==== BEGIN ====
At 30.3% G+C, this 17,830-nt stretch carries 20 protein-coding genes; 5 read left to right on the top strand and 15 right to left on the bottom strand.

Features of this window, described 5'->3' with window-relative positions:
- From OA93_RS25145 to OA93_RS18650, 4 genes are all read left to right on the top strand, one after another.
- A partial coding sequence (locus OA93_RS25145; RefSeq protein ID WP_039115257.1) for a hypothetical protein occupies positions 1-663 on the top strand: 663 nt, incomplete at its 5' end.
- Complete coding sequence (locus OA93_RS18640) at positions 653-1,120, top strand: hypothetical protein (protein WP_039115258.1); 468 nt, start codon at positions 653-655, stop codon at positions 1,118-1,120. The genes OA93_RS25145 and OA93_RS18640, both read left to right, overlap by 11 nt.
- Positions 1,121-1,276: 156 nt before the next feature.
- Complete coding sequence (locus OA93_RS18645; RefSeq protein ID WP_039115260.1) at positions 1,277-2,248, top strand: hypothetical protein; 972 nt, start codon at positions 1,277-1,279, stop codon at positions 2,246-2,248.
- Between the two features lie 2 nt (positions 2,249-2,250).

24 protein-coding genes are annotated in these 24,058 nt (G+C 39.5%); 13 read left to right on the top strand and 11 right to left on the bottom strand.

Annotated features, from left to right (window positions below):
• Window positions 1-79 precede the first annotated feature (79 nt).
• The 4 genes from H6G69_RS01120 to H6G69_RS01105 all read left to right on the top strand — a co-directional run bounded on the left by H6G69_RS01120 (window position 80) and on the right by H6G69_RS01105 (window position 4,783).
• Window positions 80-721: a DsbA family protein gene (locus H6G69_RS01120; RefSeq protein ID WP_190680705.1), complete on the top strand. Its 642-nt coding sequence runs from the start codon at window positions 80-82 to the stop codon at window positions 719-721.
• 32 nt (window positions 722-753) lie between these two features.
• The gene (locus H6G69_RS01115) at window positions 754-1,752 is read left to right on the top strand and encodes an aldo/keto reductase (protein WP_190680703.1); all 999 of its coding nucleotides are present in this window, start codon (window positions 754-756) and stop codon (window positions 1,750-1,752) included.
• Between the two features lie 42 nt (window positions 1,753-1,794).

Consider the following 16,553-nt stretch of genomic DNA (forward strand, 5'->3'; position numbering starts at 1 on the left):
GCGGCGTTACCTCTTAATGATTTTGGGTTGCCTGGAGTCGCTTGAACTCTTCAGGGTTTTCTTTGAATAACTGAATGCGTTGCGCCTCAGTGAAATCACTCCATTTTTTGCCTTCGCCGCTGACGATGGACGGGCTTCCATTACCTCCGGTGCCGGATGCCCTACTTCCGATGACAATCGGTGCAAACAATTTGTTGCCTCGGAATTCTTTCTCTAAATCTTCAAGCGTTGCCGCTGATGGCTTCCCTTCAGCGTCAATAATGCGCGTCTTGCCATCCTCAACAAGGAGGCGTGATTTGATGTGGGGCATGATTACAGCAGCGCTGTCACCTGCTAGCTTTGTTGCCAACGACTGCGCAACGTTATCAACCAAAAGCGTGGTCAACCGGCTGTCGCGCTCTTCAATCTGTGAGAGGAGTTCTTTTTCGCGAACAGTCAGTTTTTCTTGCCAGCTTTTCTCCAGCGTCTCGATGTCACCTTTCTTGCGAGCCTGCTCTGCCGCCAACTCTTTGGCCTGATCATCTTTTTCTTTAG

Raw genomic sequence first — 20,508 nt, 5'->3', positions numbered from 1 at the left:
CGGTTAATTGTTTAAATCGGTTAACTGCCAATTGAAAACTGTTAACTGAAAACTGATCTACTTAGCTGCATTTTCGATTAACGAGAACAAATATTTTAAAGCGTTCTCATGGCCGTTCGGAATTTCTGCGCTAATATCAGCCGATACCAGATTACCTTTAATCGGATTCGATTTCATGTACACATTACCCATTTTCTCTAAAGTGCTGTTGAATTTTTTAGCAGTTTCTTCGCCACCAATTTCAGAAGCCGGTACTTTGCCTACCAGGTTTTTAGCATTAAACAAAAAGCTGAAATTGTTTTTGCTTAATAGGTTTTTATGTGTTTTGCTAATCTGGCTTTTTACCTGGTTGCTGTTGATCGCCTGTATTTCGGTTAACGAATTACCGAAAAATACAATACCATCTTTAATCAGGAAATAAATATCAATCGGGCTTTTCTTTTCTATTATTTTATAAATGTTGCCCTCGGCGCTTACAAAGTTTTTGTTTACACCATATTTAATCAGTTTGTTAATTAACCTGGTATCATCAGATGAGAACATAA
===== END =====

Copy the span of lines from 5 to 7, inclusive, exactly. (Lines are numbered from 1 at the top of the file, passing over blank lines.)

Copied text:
- Complete coding sequence (locus OA93_RS18640) at positions 653-1,120, top strand: hypothetical protein (protein WP_039115258.1); 468 nt, start codon at positions 653-655, stop codon at positions 1,118-1,120. The genes OA93_RS25145 and OA93_RS18640, both read left to right, overlap by 11 nt.
- Positions 1,121-1,276: 156 nt before the next feature.
- Complete coding sequence (locus OA93_RS18645; RefSeq protein ID WP_039115260.1) at positions 1,277-2,248, top strand: hypothetical protein; 972 nt, start codon at positions 1,277-1,279, stop codon at positions 2,246-2,248.